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 Atlantic sharpnose shark (Rhizoprionodon terraenovae)

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Atlantic sharpnose shark
 Range Map

Earth Map


Phylum: Vertebates (Chordata)

Class: Carlilagenous Fishes (Chondrichthyes)
  Order: Ground sharks (Carcharhiniformes)
    Family: Requiem sharks (Carcharhinidae)
      Genus: Rhizoprionodon (Rhizoprionodon)


Scientific: Rhizoprionodon terraenovae
German: Atlantischer Scharfnasenhai
English: Atlantic sharpnose shark
French: Requin aiguille gussi
Spanish: Cazon picudo atlantico


Small shark. Long, parabolic snout, with long upper furrows. Nostrils are far apart. Big eyes. Origin of first dorsal fin before or slightly before the free rear ends of the pectoral fins. Origin of second dorsal fin above midbase of anal fin or just in front of its insertion. No spiracles.


Grey to grey-brown with white ventral surface. Adults have small light (white) dots on body, white margins on pectoral fins and and dusky dorsal fin tips.


Western North Atlantic: New Brunswick to Florida, Bahamas and Gulf of Mexico.


Abundant. Lives over continental shelf, mainly in shallow water (less than 10 m) but has been found down to 280 m. Tolerant to different salinities, and can be found in estuaries and river mouths. During winter months they migrate into deeper waters. Sharpnose sharks can form big schools of same sex and size.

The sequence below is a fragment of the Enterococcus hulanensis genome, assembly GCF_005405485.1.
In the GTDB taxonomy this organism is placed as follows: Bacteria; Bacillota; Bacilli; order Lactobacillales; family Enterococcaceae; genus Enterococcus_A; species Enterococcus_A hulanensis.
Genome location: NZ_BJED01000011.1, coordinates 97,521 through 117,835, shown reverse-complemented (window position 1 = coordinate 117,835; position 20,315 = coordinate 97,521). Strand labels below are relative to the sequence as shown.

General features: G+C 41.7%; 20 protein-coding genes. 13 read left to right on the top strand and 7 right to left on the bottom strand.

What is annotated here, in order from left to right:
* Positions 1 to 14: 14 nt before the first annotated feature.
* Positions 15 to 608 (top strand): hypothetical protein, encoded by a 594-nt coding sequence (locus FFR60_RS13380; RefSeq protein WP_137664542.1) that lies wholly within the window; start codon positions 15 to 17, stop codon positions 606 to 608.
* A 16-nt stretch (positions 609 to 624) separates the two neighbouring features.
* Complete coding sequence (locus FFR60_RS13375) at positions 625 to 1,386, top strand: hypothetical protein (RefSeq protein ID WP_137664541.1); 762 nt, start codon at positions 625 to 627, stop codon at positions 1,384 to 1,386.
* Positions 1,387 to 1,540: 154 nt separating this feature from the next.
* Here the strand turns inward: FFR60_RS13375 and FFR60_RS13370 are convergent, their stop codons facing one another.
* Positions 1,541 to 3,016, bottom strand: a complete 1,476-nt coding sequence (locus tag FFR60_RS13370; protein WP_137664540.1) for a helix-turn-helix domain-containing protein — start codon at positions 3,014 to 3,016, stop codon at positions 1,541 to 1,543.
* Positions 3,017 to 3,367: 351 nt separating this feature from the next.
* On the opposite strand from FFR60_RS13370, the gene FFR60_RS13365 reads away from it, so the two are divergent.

Small fishes, crustaceans and molluscs.


Average size between 80 cm to 100 cm, maximum total length about 120 cm.


Gives birth to live young (viviparous, with yolksac-placenta). Normally 4 to 6 pups per litter, although can vary from 1 to 7. Pups are born in unprotected nursery grounds. Fast growth, reaching maturity after 3 to 4 years with a size of 65 cm to 80 cm (males) and 85 cm to 90 cm (females). No interruption in female reproduction cycles.

 Similar Species

Caribbean sharpnose shark , it is not easy to distinguish between the two since the only clear taxonomic difference is that the Atlantic sharknose shark possesses 58 to 66 vertebrae (normally less than 66), compared to at least 66 (normally 66 to 75) vertebrae of the Caribbean sharpnose shark.


Status in the IUCN Red List:

No Entry found in Red List.

 Danger to Humans


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